A 21-year-old man who fatally shot a horse as it pulled an Amish buggy carrying a family of five has been sentenced to one to two years in county jail.
Timothy Antonio Diggs Jr admitted several charges in relation to the incident in which the injured horse continued pulling the buggy home for about a mile before collapsing and dying.
The shooting happened on November 24 last year in East Lampeter Township.
Levi Lapp was driving his buggy north towards home around 9pm on North Ronks Road. With him was his wife holding their baby, and their other children, aged 7, 9, and 12.
Lapp was passed from behind by a car.
He heard what he thought was a firecracker tossed from the vehicle. His horse was unsettled but he managed to maintain control and they completed the journey of a mile or so home.
It was when they arrived at the family farm that he noticed the horse bleeding from a gunshot wound to the lower left side of the chest. The animal died before a vet arrived to give treatment.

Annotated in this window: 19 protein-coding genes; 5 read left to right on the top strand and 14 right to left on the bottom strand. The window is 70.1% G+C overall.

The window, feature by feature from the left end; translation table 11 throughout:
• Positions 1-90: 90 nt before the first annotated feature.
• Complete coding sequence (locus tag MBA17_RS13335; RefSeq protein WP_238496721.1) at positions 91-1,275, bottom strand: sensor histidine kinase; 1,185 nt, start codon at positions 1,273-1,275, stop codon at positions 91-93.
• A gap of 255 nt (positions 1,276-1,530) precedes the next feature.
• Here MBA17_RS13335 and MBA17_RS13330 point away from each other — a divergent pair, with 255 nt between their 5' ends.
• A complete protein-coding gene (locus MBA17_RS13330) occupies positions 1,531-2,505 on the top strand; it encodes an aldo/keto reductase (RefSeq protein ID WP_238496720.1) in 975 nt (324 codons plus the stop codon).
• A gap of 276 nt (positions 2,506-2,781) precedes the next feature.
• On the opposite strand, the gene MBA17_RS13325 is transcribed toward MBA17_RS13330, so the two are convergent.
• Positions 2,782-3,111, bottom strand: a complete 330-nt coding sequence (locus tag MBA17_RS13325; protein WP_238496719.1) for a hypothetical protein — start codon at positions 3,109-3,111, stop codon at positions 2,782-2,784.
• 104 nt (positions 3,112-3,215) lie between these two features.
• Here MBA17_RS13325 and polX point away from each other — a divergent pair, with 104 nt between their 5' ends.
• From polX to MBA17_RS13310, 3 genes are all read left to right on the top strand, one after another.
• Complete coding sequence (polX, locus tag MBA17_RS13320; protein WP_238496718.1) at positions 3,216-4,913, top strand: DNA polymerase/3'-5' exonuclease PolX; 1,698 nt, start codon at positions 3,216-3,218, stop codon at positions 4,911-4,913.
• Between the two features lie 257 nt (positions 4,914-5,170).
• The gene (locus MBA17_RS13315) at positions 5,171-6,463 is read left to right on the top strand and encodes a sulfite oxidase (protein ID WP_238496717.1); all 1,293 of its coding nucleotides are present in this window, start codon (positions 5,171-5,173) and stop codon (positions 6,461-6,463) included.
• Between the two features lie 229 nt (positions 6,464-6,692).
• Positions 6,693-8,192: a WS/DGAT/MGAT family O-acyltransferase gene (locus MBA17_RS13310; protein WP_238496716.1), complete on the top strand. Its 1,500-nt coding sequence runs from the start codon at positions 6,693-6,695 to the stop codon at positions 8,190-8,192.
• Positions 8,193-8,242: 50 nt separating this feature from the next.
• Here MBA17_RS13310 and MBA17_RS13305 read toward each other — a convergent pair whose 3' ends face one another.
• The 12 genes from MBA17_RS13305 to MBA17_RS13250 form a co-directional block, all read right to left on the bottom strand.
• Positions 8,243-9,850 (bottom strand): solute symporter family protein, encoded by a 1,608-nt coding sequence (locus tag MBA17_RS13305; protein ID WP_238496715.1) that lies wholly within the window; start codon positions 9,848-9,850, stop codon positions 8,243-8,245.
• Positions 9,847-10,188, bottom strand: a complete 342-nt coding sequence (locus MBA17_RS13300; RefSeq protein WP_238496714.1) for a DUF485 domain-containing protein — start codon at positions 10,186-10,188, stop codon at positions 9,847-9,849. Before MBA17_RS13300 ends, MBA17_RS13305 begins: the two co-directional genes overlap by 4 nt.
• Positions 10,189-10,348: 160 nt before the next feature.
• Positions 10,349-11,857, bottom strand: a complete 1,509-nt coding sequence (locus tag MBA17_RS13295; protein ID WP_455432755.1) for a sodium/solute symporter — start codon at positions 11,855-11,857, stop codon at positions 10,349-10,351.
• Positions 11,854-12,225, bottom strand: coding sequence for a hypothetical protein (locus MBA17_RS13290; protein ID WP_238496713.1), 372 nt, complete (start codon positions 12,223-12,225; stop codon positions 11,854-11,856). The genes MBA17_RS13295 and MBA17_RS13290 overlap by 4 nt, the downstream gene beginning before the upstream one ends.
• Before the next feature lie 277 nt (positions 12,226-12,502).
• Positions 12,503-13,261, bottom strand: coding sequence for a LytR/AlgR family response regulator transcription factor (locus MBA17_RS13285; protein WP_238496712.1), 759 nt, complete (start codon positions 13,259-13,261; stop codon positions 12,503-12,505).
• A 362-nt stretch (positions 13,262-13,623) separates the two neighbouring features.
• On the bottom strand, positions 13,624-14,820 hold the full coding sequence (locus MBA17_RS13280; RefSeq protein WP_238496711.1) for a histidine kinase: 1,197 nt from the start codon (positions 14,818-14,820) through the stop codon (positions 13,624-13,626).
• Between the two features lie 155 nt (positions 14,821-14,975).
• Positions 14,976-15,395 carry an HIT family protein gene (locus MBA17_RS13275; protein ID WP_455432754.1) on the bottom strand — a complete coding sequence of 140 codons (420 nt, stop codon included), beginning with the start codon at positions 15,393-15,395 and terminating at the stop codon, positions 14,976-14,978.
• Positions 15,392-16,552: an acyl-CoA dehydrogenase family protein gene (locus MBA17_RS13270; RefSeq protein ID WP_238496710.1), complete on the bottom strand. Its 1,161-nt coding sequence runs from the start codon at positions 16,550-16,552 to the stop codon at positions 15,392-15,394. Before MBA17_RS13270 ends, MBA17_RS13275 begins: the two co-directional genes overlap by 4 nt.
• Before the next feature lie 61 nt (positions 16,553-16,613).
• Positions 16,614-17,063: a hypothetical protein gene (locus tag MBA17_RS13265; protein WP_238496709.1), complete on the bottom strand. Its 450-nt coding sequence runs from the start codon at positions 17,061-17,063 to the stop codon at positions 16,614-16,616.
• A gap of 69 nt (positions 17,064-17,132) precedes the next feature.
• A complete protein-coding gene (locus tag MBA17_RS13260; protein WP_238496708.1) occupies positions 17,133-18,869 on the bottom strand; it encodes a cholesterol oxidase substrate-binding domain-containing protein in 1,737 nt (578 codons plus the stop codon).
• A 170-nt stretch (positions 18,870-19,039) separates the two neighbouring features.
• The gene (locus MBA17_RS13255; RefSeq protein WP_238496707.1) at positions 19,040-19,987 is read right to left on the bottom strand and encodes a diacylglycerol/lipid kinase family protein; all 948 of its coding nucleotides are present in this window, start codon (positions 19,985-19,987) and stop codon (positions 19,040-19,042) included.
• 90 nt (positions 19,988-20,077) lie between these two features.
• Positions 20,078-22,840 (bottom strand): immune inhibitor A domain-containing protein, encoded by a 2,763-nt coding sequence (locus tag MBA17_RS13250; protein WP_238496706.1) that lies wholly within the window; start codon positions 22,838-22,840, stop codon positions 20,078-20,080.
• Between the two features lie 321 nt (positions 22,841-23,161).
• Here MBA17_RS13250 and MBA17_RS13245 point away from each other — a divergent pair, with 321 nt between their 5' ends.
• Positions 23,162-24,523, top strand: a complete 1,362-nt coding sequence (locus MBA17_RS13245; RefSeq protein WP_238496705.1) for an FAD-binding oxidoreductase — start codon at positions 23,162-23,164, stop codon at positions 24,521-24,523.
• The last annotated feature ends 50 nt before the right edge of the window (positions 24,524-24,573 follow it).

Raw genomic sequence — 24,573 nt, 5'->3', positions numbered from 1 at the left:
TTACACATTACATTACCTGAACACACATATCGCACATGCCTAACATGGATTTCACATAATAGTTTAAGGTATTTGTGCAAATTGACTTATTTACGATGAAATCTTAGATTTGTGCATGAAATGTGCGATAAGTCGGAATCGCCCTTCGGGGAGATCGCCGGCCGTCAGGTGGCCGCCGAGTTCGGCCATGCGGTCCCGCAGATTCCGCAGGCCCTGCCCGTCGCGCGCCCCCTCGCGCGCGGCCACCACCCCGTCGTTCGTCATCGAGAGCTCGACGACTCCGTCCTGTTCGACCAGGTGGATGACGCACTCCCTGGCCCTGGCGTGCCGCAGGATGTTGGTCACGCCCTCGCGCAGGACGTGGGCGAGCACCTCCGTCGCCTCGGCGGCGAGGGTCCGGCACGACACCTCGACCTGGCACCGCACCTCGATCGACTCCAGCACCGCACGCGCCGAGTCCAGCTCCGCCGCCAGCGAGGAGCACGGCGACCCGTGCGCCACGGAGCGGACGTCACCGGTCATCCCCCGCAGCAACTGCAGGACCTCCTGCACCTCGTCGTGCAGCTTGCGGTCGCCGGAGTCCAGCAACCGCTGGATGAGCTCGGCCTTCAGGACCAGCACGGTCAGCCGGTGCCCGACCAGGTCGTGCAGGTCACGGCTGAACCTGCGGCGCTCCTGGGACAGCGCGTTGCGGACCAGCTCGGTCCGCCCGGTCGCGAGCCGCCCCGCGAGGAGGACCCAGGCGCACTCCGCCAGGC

Diggs, from Ronks, was a passenger in his own car when he fired the fatal shot, according to prosecutors.
He admitted one count of animal cruelty, five of reckless endangerment and one of propulsion of missiles in relation to the horse shooting.
He also admitted unrelated charges of receiving stolen property, reckless endangerment over shooting a firearm near homes, and tampering with a vehicle identification number.
Diggs apologised for the actions and at an earlier hearing laid the blame on his abuse of cough medicine.
He had no previous criminal record.
Lancaster County Judge David Ashworth imposed a sentence of one to two years jail in the case, which means Diggs will be able to served his sentence in county jail. The jail term will be followed by four years of probation.
Diggs was ordered to attend anger management classes and undergo drug and alcohol treatment. He was also ordered to pay more than $US3000 in restitution, but not in relation to the horse shooting.
Lapp chose not seek compensation for the loss of his horse.
Lancaster Online reported the judge as saying that if Diggs ended up back in court for misbehavior, “I’ll put you in jail for as long as I can.”
Diggs signaled his desire to get his life back on track, hoping to eventually go to trade school to become a mechanic.